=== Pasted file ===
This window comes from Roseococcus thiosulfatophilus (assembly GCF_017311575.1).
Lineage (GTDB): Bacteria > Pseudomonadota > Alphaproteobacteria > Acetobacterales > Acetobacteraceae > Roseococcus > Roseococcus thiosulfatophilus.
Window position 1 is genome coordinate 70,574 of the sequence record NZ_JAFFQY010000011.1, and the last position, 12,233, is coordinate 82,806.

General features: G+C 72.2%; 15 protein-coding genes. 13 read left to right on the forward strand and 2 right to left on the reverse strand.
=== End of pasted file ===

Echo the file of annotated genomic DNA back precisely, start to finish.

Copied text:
This window comes from Roseococcus thiosulfatophilus (assembly GCF_017311575.1).
Lineage (GTDB): Bacteria > Pseudomonadota > Alphaproteobacteria > Acetobacterales > Acetobacteraceae > Roseococcus > Roseococcus thiosulfatophilus.
Window position 1 is genome coordinate 70,574 of the sequence record NZ_JAFFQY010000011.1, and the last position, 12,233, is coordinate 82,806.

General features: G+C 72.2%; 15 protein-coding genes. 13 read left to right on the forward strand and 2 right to left on the reverse strand.